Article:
Safer than Driving to the Doctor

Safer than Driving to the Doctor

I am 31 years out of medical school. In my internal medicine and infectious disease training there was little emphasis on vaccines.

In part this was due to the nature of internal medicine education, which concerns the diagnosis and treatment of adults.  Vaccines were in the domain of pediatricians. 

 It was perhaps in part as the triumph by vaccines over the worst diseases of childhood. The attitude was that infectious diseases were heading towards extinction, in part due to the somewhat infamous proclamation of Dr. Petersdorf in Whither infectious diseases? Memories, manpower, and money, and the opinion of the Surgeon General that

It is time to close the book on infectious diseases, and declare the war against pestilence won,

 

a statement that is apparently an urban myth.

Attribution to Dr. Stewart of a belief that it was time to close the book on infectious diseases is an urban legend; he never made any such statement. Numerous other verifiable sources, however, confirm that other people in academia adopted this belief.

It never occurred to me in my training that measles, polio, mumps, and the rest of the preventable infectious pathogens would be anything but occasional curiosities, imported from counties where vaccination rates were low. Until this century that was true. The few cases of childhood vaccine preventable infections I saw in my fellowship (Harbor County in Los Angeles) were in brought in from South of the border.

Of course this century has been different. For a variety of reasons vaccine-preventable illness has been a growth industry. For a sobering map, go to http://www.cfr.org/interactives/GH_Vaccine_Map/#map.

One of the driving forces is the manufactured fear that vaccines, especially the MMR thanks to the 'elaborate fraud' of Andrew Wakefield, causes autism.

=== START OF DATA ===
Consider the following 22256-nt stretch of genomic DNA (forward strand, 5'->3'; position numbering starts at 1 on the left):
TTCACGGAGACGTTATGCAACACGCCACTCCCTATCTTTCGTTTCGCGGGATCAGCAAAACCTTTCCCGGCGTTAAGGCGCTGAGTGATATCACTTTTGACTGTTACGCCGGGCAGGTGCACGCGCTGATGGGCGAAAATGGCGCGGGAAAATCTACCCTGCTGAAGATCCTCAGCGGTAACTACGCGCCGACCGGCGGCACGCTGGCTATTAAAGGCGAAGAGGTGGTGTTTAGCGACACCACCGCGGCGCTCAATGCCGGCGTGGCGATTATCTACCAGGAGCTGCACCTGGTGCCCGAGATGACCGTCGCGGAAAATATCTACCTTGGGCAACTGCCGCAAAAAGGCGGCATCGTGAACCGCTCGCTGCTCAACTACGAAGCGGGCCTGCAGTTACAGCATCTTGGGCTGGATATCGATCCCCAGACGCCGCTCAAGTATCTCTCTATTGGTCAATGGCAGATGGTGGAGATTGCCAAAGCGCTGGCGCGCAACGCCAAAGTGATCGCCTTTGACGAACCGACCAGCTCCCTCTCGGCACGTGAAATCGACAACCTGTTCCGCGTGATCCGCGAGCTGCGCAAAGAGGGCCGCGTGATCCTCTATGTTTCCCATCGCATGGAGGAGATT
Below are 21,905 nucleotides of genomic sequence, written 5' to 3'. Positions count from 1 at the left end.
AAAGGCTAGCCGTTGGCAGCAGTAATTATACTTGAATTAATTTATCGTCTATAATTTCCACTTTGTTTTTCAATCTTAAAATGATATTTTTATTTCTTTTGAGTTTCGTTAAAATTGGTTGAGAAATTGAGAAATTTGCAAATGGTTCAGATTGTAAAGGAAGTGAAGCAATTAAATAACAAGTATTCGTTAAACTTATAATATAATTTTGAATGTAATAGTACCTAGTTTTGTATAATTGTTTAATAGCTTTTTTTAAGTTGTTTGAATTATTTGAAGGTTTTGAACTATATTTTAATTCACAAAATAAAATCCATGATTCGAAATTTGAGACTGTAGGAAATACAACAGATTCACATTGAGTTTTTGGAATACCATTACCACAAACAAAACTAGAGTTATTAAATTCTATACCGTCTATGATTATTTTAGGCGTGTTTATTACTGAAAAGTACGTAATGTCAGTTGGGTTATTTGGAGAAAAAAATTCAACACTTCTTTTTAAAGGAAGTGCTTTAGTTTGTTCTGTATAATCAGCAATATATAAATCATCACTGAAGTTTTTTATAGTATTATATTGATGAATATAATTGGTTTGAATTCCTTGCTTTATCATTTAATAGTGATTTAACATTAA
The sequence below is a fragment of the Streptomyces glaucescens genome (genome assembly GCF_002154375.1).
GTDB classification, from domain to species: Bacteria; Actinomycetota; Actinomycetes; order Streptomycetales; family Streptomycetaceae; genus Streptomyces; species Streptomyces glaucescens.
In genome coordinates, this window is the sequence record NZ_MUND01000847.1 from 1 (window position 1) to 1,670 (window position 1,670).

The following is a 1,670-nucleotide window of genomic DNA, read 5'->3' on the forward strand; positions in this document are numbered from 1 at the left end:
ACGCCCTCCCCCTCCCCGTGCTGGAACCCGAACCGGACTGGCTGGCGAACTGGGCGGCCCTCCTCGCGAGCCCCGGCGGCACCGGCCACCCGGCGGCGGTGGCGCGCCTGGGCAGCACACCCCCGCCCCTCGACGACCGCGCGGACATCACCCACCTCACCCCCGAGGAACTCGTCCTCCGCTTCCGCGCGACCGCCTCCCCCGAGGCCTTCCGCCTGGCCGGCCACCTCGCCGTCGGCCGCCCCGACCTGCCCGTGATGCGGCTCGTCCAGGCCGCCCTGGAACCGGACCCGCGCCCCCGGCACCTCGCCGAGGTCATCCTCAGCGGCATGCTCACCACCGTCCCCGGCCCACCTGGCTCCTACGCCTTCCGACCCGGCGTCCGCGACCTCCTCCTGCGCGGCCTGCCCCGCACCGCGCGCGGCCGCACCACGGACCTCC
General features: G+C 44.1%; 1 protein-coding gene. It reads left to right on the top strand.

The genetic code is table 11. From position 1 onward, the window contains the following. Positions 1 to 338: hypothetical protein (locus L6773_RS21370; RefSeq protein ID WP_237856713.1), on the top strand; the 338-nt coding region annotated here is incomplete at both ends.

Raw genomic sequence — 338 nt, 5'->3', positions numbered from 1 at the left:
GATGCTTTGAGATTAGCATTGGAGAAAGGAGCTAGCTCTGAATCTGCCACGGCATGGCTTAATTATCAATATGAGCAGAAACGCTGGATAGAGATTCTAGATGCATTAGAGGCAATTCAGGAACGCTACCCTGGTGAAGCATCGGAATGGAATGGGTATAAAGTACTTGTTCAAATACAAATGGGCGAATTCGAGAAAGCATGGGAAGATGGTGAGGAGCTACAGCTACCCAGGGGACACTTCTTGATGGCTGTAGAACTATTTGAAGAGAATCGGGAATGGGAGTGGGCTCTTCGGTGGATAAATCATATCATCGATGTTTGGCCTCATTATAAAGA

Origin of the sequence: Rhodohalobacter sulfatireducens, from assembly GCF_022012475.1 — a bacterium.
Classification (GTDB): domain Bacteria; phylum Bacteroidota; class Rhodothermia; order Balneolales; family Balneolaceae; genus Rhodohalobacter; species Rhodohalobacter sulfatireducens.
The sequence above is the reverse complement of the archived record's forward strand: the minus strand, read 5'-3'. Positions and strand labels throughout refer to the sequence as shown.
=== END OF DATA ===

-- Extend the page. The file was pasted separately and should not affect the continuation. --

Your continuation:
No medical intervention is 100% safe. However vaccines are remarkably safe as evidenced by Safety of Vaccines Used for Routine Immunization of US Children: A Systematic Review.

It is risk vrs benefit and in that calculus vaccines win:

We found evidence that some vaccines are associated with serious AEs; however, these events are extremely rare and must be weighed against the protective benefits that vaccines provide.

It is important to put risks into perspective, something humans are not particularly adept at.

Nearly 38,000 children under age 4 were injured in car accidents in 2012, and 523 died, according to the CDC.

"The most dangerous aspect of giving your child vaccines is driving to the office to get them," Offit says.

More importantly the paper revelated that

They found the evidence “favors rejection” of a causal relationship between MMR and autism...We identified 5 postlicensure studies of childhood MMR vaccination published after the IOM searches. In a case– control study of 189 young adults with autism spectrum disorder and 224 controls, Uno et al found that childhood receipt of MMR vaccine was not associated with an increased rate of new-onset autism (OR 1.10, 95% CI 0.64–1.90).

There are rare complications from vaccines but autism is not one of them. And the diseases they prevent are worse.

Points of Interest 07/02/2014
Points of Interest 7/1/2104

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